Fish sex might not seem very consequential, but countless couplings over the course of millennia can leave a mark on the landscape. In a recent study, researchers modeled how spawning affects rivers in the Pacific Northwest and concluded that salmon sex actually helped to carve the region's mountainsides.
Salmon return from the sea to the rivers and streams of their birth to reproduce. Once a female finds a spot with the right size rocks or gravel, she digs a pit for her eggs. After the male fertilizes them, the female digs another hole upstream and covers her brood with the sediment from it. Her excavation erodes the streambed by making it easier for sediment and gravel to move downstream, says study co-author Alexander K. Fremier, an aquatic ecologist at Washington State University.
Fremier and his colleagues collected data on salmon-caused erosion rates in an experimental stream and extrapolated their findings to real rivers over millions of years. Spawning may have caused some riverbeds to lower by 30 percent more than if no spawning had taken place, they reported in the study, which was published online last September in the journal Geomorphology.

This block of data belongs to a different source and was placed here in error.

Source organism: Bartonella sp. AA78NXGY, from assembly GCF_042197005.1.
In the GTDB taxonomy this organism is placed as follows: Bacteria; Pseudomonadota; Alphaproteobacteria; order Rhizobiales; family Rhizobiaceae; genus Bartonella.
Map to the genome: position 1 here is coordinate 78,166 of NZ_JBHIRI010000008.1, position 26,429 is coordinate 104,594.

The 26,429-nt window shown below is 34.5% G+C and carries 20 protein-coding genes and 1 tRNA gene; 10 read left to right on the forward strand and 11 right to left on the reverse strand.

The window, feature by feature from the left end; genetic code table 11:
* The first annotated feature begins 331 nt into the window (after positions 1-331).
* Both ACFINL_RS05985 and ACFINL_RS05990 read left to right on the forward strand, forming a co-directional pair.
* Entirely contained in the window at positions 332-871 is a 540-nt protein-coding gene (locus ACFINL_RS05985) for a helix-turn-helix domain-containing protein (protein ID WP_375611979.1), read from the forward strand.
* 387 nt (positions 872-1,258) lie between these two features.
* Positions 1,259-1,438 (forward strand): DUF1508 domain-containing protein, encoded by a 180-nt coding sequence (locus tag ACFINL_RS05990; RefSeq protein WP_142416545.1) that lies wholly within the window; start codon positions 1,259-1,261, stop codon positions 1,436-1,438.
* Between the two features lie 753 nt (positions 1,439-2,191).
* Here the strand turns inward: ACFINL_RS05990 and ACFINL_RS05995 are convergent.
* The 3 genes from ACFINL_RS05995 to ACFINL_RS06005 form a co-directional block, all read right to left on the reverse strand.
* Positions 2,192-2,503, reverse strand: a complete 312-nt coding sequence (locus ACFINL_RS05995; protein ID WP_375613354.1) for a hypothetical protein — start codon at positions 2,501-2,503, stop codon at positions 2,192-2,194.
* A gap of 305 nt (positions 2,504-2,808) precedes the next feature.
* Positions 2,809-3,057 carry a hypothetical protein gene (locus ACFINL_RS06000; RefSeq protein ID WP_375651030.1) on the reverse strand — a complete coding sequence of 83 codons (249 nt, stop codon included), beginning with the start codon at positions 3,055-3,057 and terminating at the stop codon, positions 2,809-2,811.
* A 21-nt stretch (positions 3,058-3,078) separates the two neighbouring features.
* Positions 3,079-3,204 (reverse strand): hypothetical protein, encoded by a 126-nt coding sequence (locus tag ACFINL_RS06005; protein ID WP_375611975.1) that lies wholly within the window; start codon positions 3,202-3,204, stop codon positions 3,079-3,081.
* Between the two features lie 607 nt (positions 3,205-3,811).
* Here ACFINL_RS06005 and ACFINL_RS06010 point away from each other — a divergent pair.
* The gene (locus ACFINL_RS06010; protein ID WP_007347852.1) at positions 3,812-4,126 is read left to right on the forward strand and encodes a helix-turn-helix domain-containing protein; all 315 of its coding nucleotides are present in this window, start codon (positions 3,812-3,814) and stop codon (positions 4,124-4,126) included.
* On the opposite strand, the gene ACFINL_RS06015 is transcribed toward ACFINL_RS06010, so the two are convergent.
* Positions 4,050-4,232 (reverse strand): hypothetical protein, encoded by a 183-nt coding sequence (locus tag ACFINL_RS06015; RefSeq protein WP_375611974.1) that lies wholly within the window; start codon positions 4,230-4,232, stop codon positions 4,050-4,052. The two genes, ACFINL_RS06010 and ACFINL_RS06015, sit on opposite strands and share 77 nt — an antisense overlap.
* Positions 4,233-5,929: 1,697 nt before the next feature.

David R. Montgomery, a professor of geomorphology at the University of Washington, who was not involved in the research, calls the study a fascinating “illustration of the degree to which biological activity and things we normally think of as physical processes can be linked.” Montgomery's own research indicates that mountain uplift may have fueled salmon diversification, specialization and speciation. The new work suggests that salmon spawning could further enhance these processes by changing erosion rates and river slopes. Montgomery believes any such effect would be minimal in comparison to that caused by uplift but adds that Fremier and his colleagues have “opened the door to asking the question” about the phenomenon and all its cascading consequences.